Comments. Although the absolute percentage of smokers who abstained from smoking after this program was small, the relative improvement in abstinence in the intervention group compared to the controls was quite remarkable. Since computerized smoking cessation programs are relatively easy to distribute and access, they can be very cost-effective. The American Lung Association, American Cancer Society and American Heart Association all have computerized materials to help smokers quit. The Internet also offers numerous sites—for example,—designed to help smokers “quit and stay quit.”

3. Walking and High Blood Pressure

Moreau, K. L., et al. 2001. Increasing daily walking lowers blood pressure in postmenopausal women. Medicine & Science in Sports & Exercise, 33, 1825.

Study. The American College of Sports Medicine (ACSM) and the Centers for Disease Control and Prevention (CDC) recommend 30 minutes of daily, moderate-intensity physical activity for health; however, the effectiveness of this recommendation in lowering BP in hypertensive individuals is unclear. The present study tested the hypothesis that walking activity following the ACSM-CDC physical activity recommendation would lower BP in postmenopausal women with high BP (borderline to stage 1 hypertension). Twenty-four women took part in the study, which lasted 24 weeks. The 15 women in the exercise group walked three kilometers per day (1.9 miles) above their daily lifestyle walking, whereas the nine women in the control group did not change their activity level. Subjects in both groups self-measured their walking activity using a pedometer. Eight women in the exercise group and two controls were taking antihypertensive medicine; during the testing periods, these women took their medicine at the same time of day. Resting BP was measured in all the women at baseline, after 12 weeks and again after 24 weeks.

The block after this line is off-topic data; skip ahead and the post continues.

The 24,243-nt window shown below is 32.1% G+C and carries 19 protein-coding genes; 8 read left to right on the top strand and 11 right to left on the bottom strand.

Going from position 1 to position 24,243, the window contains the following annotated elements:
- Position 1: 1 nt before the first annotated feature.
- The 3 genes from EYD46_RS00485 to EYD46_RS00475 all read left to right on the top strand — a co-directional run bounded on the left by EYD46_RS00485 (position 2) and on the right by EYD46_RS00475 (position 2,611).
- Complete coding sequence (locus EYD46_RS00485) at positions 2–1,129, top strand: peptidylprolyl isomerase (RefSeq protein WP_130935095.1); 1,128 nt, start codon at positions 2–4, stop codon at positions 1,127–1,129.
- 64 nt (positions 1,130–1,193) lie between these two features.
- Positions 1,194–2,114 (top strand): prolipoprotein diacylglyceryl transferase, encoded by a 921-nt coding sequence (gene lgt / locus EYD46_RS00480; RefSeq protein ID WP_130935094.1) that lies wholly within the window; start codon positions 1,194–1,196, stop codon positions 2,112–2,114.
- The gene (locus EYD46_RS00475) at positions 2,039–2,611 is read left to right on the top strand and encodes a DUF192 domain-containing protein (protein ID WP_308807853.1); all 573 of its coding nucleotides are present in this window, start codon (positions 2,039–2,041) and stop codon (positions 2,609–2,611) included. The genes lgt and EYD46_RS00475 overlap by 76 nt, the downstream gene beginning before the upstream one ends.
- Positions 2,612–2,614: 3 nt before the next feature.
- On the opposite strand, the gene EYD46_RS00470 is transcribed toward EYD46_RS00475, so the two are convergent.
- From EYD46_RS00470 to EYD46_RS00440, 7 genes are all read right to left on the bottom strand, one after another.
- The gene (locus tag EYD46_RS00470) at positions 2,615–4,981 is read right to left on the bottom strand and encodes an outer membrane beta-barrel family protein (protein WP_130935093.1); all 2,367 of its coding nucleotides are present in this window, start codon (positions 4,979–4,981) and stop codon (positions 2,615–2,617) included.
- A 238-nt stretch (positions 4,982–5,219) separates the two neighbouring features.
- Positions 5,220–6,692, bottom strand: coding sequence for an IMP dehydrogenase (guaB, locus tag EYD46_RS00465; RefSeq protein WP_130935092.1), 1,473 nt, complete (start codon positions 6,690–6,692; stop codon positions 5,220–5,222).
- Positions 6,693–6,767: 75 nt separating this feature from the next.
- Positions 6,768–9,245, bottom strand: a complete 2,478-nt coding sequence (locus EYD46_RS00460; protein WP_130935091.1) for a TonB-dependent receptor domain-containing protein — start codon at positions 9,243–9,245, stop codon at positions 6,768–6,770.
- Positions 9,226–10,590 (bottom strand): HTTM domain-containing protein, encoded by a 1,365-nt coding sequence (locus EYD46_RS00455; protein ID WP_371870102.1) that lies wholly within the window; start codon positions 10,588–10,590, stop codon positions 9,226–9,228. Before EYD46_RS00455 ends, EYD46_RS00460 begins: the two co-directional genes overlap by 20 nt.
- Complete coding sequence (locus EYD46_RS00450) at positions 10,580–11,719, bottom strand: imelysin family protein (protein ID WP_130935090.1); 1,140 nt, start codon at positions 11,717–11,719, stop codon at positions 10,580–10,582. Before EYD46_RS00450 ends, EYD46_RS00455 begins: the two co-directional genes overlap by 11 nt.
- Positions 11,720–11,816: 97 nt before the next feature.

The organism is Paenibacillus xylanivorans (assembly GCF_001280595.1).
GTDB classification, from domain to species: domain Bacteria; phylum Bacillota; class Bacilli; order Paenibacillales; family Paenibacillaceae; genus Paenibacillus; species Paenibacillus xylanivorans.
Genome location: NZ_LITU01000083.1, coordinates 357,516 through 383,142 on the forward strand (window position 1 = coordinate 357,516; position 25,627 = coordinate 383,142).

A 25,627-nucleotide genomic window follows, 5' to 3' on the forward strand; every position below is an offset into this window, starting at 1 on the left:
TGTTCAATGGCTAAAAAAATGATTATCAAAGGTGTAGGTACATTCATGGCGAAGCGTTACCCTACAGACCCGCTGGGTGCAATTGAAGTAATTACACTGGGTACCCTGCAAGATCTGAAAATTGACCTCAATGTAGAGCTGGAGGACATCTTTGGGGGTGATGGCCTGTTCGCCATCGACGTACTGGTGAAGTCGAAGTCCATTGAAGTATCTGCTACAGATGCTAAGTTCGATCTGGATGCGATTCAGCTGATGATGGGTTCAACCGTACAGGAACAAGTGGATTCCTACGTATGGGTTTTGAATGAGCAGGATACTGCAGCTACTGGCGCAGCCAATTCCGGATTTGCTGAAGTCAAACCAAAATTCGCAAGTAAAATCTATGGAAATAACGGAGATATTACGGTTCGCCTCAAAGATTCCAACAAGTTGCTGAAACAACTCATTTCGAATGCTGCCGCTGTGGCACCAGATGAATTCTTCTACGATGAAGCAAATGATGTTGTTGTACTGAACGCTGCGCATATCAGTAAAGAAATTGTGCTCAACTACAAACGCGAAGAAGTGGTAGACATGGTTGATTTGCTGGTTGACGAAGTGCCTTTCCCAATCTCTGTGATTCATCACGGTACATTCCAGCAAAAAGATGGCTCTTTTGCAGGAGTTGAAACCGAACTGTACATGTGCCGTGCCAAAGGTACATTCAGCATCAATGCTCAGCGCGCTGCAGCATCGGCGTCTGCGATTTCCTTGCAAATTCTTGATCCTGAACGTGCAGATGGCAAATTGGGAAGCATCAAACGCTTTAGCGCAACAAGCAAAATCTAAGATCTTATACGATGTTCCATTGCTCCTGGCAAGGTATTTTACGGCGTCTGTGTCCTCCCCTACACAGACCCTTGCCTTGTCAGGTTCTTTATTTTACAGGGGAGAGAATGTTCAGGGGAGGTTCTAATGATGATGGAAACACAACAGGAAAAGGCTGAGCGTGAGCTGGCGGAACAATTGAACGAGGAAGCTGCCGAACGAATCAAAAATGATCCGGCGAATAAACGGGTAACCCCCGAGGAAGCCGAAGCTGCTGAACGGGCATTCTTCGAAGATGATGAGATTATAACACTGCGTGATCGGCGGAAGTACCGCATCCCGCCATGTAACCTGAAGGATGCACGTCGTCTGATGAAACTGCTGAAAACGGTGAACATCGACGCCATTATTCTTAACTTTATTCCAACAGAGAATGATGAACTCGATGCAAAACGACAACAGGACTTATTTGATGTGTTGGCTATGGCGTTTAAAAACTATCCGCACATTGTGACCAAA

Among the exercisers, resting systolic BP dropped 6 mm Hg (p < 0.005) by the 12-week mark and a further 5 mm Hg (p < 0.005) by the end of 24 weeks. Walking brought about no change in diastolic BP. The controls registered no change in BP at either 12 or 24 weeks. During the 24 weeks, body mass decreased modestly in the exercise group (-1.3 kilograms) (p < 0.05); however, this drop was not correlated with the change in BP. Body mass did not drop among the controls. Neither group showed a significant change in percent body fat, fasting plasma insulin or dietary intake—all variables known to impact BP.

Moreau and colleagues concluded that a 24-week walking program meeting the ACSM-CDC physical activity recommendation is effective in lowering systolic BP in postmenopausal women with borderline to stage 1 hypertension.

Comments. One of this study’s important findings was that in the exercise group, BP decreased by similar amounts in the women taking antihypertensive medicine as it did in the women not taking medication. This is unusual. Some past research found that exercise caused no further reductions in BP in subjects who were already receiving antihypertensive medication.

Nearly 60 million adults in the United States have hypertension. Of these people, 80 percent have stage 1 hypertension, like the women in this study. Past research has shown that unlike other cardiovascular risk factors, such as blood cholesterol, stage 1 hypertension (including high- normal BP) is relatively easy to manage with exercise. What’s more, there is growing scientific consensus that regular, moderate exercise (40%-60% of maximum aerobic capacity) is at least as efficacious in this regard as vigorous exercise. Assisting clients with stage 1 hypertension therefore represents a most worthy opportunity for fitness professionals.

IDEA Health Fitness Source, Volume 2003, Issue 3

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About the Author

Ralph La Forge, MS

Ralph La Forge, MS IDEA Author/Presenter

Ralph La Forge, MS, is a physiologist and board-certified clinical lipid specialist. He is the managing director of the cholesterol disorder physician education program at Duke University Division of Endocrinology, Metabolism and Nutrition in Durham, North Carolina. He is also a physiologist at the U.S. Indian Health Service Division of Diabetes Treatment and Prevention in Albuquerque and Santa Fe NM. He is currently President of the American Council on Clinical Lipidology (National Lipid Association). He has multiple consulting agreements with biotech firms and health care organizations throughout North America.